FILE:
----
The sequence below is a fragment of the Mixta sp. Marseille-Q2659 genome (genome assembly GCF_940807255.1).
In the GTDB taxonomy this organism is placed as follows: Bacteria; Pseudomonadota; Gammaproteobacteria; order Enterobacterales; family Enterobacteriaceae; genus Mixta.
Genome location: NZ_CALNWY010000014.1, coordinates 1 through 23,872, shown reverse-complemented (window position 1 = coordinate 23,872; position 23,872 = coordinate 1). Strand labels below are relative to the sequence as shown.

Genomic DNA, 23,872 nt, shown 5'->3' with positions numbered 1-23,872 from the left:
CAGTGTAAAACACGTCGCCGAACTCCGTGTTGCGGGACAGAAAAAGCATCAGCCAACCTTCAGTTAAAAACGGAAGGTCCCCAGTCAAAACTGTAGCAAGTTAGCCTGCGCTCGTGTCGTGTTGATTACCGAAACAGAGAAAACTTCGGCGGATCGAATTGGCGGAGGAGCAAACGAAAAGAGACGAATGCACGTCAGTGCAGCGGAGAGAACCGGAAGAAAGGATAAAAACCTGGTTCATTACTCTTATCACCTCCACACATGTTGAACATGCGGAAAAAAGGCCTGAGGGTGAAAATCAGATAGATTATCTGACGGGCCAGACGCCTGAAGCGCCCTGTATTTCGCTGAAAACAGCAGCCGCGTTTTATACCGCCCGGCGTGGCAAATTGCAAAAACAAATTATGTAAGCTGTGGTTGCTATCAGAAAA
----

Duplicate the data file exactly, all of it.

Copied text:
The sequence below is a fragment of the Mixta sp. Marseille-Q2659 genome (genome assembly GCF_940807255.1).
In the GTDB taxonomy this organism is placed as follows: Bacteria; Pseudomonadota; Gammaproteobacteria; order Enterobacterales; family Enterobacteriaceae; genus Mixta.
Genome location: NZ_CALNWY010000014.1, coordinates 1 through 23,872, shown reverse-complemented (window position 1 = coordinate 23,872; position 23,872 = coordinate 1). Strand labels below are relative to the sequence as shown.

Genomic DNA, 23,872 nt, shown 5'->3' with positions numbered 1-23,872 from the left:
CAGTGTAAAACACGTCGCCGAACTCCGTGTTGCGGGACAGAAAAAGCATCAGCCAACCTTCAGTTAAAAACGGAAGGTCCCCAGTCAAAACTGTAGCAAGTTAGCCTGCGCTCGTGTCGTGTTGATTACCGAAACAGAGAAAACTTCGGCGGATCGAATTGGCGGAGGAGCAAACGAAAAGAGACGAATGCACGTCAGTGCAGCGGAGAGAACCGGAAGAAAGGATAAAAACCTGGTTCATTACTCTTATCACCTCCACACATGTTGAACATGCGGAAAAAAGGCCTGAGGGTGAAAATCAGATAGATTATCTGACGGGCCAGACGCCTGAAGCGCCCTGTATTTCGCTGAAAACAGCAGCCGCGTTTTATACCGCCCGGCGTGGCAAATTGCAAAAACAAATTATGTAAGCTGTGGTTGCTATCAGAAAA